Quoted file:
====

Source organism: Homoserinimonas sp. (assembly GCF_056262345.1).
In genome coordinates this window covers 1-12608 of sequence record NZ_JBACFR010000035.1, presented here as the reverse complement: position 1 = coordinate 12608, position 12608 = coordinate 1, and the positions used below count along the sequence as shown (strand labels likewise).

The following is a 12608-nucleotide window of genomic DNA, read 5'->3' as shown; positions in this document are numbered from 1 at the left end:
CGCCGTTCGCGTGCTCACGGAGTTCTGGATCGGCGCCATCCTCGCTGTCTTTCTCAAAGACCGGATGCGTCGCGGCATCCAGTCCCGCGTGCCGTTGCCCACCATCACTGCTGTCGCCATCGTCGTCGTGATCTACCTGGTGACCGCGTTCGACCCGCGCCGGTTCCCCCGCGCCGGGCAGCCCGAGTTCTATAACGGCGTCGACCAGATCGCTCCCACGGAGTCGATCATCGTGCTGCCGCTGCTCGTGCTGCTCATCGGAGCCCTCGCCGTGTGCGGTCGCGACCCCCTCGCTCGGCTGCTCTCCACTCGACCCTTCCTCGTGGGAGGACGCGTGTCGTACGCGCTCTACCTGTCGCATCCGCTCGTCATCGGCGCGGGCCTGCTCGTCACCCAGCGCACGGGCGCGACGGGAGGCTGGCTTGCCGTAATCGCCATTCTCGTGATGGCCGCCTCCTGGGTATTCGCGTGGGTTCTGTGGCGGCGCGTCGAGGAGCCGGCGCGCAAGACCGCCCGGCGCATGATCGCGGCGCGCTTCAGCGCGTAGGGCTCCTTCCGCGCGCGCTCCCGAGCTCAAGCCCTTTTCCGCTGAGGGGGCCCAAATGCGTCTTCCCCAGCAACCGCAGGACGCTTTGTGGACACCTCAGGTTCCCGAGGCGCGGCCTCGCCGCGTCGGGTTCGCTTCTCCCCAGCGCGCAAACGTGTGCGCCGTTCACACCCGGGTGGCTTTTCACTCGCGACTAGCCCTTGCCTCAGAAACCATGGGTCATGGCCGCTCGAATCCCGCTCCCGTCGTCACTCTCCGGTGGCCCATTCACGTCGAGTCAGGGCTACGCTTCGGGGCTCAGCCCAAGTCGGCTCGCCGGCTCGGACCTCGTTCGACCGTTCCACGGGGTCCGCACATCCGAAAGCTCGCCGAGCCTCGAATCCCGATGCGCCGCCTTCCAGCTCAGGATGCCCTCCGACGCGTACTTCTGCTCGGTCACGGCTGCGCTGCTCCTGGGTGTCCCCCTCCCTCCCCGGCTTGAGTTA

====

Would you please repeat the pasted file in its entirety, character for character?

Source organism: Homoserinimonas sp. (assembly GCF_056262345.1).
In genome coordinates this window covers 1-12608 of sequence record NZ_JBACFR010000035.1, presented here as the reverse complement: position 1 = coordinate 12608, position 12608 = coordinate 1, and the positions used below count along the sequence as shown (strand labels likewise).

The following is a 12608-nucleotide window of genomic DNA, read 5'->3' as shown; positions in this document are numbered from 1 at the left end:
CGCCGTTCGCGTGCTCACGGAGTTCTGGATCGGCGCCATCCTCGCTGTCTTTCTCAAAGACCGGATGCGTCGCGGCATCCAGTCCCGCGTGCCGTTGCCCACCATCACTGCTGTCGCCATCGTCGTCGTGATCTACCTGGTGACCGCGTTCGACCCGCGCCGGTTCCCCCGCGCCGGGCAGCCCGAGTTCTATAACGGCGTCGACCAGATCGCTCCCACGGAGTCGATCATCGTGCTGCCGCTGCTCGTGCTGCTCATCGGAGCCCTCGCCGTGTGCGGTCGCGACCCCCTCGCTCGGCTGCTCTCCACTCGACCCTTCCTCGTGGGAGGACGCGTGTCGTACGCGCTCTACCTGTCGCATCCGCTCGTCATCGGCGCGGGCCTGCTCGTCACCCAGCGCACGGGCGCGACGGGAGGCTGGCTTGCCGTAATCGCCATTCTCGTGATGGCCGCCTCCTGGGTATTCGCGTGGGTTCTGTGGCGGCGCGTCGAGGAGCCGGCGCGCAAGACCGCCCGGCGCATGATCGCGGCGCGCTTCAGCGCGTAGGGCTCCTTCCGCGCGCGCTCCCGAGCTCAAGCCCTTTTCCGCTGAGGGGGCCCAAATGCGTCTTCCCCAGCAACCGCAGGACGCTTTGTGGACACCTCAGGTTCCCGAGGCGCGGCCTCGCCGCGTCGGGTTCGCTTCTCCCCAGCGCGCAAACGTGTGCGCCGTTCACACCCGGGTGGCTTTTCACTCGCGACTAGCCCTTGCCTCAGAAACCATGGGTCATGGCCGCTCGAATCCCGCTCCCGTCGTCACTCTCCGGTGGCCCATTCACGTCGAGTCAGGGCTACGCTTCGGGGCTCAGCCCAAGTCGGCTCGCCGGCTCGGACCTCGTTCGACCGTTCCACGGGGTCCGCACATCCGAAAGCTCGCCGAGCCTCGAATCCCGATGCGCCGCCTTCCAGCTCAGGATGCCCTCCGACGCGTACTTCTGCTCGGTCACGGCTGCGCTGCTCCTGGGTGTCCCCCTCCCTCCCCGGCTTGAGTTA